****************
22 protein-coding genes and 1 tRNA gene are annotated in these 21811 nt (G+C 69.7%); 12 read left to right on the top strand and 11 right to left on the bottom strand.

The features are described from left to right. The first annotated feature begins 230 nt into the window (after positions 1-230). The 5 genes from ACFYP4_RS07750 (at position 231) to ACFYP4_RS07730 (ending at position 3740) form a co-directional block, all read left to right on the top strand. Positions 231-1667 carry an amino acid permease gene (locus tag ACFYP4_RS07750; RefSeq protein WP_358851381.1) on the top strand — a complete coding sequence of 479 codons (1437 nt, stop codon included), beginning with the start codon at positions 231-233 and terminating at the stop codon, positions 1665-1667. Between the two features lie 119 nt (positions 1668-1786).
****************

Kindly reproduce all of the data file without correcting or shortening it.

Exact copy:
22 protein-coding genes and 1 tRNA gene are annotated in these 21811 nt (G+C 69.7%); 12 read left to right on the top strand and 11 right to left on the bottom strand.

The features are described from left to right. The first annotated feature begins 230 nt into the window (after positions 1-230). The 5 genes from ACFYP4_RS07750 (at position 231) to ACFYP4_RS07730 (ending at position 3740) form a co-directional block, all read left to right on the top strand. Positions 231-1667 carry an amino acid permease gene (locus tag ACFYP4_RS07750; RefSeq protein WP_358851381.1) on the top strand — a complete coding sequence of 479 codons (1437 nt, stop codon included), beginning with the start codon at positions 231-233 and terminating at the stop codon, positions 1665-1667. Between the two features lie 119 nt (positions 1668-1786).